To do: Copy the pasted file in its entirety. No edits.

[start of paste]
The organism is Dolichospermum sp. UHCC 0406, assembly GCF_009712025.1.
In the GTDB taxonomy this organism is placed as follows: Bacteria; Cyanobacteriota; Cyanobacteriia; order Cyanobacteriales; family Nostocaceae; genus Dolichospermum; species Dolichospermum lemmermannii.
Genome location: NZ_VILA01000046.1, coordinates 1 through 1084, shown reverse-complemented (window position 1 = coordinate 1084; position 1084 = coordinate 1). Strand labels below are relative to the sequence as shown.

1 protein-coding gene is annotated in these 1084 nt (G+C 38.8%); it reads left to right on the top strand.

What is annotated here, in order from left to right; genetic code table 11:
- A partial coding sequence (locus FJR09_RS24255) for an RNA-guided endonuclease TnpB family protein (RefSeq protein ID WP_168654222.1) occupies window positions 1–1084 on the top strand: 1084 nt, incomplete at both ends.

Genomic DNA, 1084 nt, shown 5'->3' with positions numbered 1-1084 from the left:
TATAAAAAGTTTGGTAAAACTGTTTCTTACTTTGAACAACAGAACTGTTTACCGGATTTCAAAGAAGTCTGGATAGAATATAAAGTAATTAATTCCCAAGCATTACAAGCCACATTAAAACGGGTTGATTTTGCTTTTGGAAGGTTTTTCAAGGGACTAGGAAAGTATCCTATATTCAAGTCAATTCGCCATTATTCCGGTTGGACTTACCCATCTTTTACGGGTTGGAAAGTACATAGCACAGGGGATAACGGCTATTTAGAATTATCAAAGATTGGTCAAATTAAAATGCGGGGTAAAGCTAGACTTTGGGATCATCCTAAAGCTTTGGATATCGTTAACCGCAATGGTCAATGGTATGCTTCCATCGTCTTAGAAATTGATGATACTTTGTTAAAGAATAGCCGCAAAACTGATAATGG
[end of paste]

The organism is Dolichospermum sp. UHCC 0406, assembly GCF_009712025.1.
In the GTDB taxonomy this organism is placed as follows: Bacteria; Cyanobacteriota; Cyanobacteriia; order Cyanobacteriales; family Nostocaceae; genus Dolichospermum; species Dolichospermum lemmermannii.
Genome location: NZ_VILA01000046.1, coordinates 1 through 1084, shown reverse-complemented (window position 1 = coordinate 1084; position 1084 = coordinate 1). Strand labels below are relative to the sequence as shown.

1 protein-coding gene is annotated in these 1084 nt (G+C 38.8%); it reads left to right on the top strand.

What is annotated here, in order from left to right; genetic code table 11:
- A partial coding sequence (locus FJR09_RS24255) for an RNA-guided endonuclease TnpB family protein (RefSeq protein ID WP_168654222.1) occupies window positions 1–1084 on the top strand: 1084 nt, incomplete at both ends.

Genomic DNA, 1084 nt, shown 5'->3' with positions numbered 1-1084 from the left:
TATAAAAAGTTTGGTAAAACTGTTTCTTACTTTGAACAACAGAACTGTTTACCGGATTTCAAAGAAGTCTGGATAGAATATAAAGTAATTAATTCCCAAGCATTACAAGCCACATTAAAACGGGTTGATTTTGCTTTTGGAAGGTTTTTCAAGGGACTAGGAAAGTATCCTATATTCAAGTCAATTCGCCATTATTCCGGTTGGACTTACCCATCTTTTACGGGTTGGAAAGTACATAGCACAGGGGATAACGGCTATTTAGAATTATCAAAGATTGGTCAAATTAAAATGCGGGGTAAAGCTAGACTTTGGGATCATCCTAAAGCTTTGGATATCGTTAACCGCAATGGTCAATGGTATGCTTCCATCGTCTTAGAAATTGATGATACTTTGTTAAAGAATAGCCGCAAAACTGATAATGG